"If my child can't bring peanut butter, your child shouldn't bring preventable diseases."

It's important to call out people who spread dangerous views, especially how they pertain to health, on social media. But people should do so with respect and civility.


He photographed Nazi atrocities and buried the negatives. The unearthed images are unforgettable.

He risked his life to leave a "historical record of our martyrdom."

via Yad Vashem and Archive of Modern Conflict, 2007

In September 1939, the Nazis invaded Poland. By April 1940, the gates closed on the Lodz Ghetto, the second largest in the country after Warsaw.

Throughout the war, over 210,000 people would be imprisoned in Lodz.

Among those held captive was Henryk Ross. He was a Jewish sports photographer before the Nazi invasion and worked for the the ghetto's Department of Statistics during the war. As part of his official job, he took identification photos of the prisoners and propaganda shots of Lodz' textile and leather factories.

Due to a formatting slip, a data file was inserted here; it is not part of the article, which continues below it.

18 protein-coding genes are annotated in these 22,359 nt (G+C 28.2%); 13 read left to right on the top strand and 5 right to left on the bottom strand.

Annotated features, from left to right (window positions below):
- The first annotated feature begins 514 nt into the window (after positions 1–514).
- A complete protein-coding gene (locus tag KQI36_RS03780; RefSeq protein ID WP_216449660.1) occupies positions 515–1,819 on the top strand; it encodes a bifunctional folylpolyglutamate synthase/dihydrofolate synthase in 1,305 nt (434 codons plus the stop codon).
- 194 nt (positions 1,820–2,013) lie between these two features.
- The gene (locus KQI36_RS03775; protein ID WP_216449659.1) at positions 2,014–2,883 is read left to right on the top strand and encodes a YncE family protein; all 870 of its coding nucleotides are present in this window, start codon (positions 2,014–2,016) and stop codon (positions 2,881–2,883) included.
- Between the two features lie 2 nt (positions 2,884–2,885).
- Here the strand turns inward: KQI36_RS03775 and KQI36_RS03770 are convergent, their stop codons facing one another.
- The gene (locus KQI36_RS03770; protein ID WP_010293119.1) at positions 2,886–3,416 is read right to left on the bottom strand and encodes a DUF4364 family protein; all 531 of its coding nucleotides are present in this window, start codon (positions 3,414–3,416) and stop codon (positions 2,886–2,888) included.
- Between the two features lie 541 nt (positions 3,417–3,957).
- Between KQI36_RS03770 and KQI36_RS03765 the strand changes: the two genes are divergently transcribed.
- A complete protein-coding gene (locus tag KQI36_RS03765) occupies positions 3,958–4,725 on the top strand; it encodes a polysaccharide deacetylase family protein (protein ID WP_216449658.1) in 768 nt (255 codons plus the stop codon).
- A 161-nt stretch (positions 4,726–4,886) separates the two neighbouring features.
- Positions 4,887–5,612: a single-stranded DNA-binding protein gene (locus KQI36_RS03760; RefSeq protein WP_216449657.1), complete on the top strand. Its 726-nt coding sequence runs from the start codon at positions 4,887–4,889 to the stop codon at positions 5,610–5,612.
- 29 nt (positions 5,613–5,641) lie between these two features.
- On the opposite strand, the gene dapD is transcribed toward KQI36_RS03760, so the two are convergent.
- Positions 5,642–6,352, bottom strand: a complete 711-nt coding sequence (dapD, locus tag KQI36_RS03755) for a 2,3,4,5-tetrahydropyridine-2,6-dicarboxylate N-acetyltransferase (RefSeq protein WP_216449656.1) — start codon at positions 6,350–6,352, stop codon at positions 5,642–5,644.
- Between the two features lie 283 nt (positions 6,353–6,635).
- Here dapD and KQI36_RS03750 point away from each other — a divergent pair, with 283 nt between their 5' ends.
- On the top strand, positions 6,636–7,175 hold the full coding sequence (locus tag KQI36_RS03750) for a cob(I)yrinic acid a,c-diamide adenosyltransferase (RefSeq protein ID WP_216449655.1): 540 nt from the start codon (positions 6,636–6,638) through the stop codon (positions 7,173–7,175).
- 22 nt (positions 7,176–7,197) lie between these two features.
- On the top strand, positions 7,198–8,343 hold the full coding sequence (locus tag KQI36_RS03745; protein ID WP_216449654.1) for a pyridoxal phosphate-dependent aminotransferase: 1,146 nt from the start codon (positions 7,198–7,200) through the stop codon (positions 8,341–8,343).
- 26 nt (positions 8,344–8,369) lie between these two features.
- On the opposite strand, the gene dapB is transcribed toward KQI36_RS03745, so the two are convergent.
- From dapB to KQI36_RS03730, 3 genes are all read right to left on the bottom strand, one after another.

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via Imgur

Every few years there's something that goes mega viral because people can't decide what it is.

There was the famous "is it blue and black, or white and gold" dress?

There was the audio recording that said either "yanny" or "Laurel."

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Rochester NY Airport Security passing insulting notes to travelers caught on tape www.youtube.com

Neil Strassner was just passing through airport security, something he does on a weekly basis as part of his job. That's when a contract airport security employee handed him a small piece of folded cardboard. Strassner, 40, took the paper and continued on his way. He only paused when he heard the security employee shouting back at him, "You going to open the note?"

When he unfolded the small piece of paper, Strassner was greeted with an unprompted insult. "You ugly!!!"

According to Strassner, and in newly released CCTV of the incident, the woman who handed him the note began laughing loudly.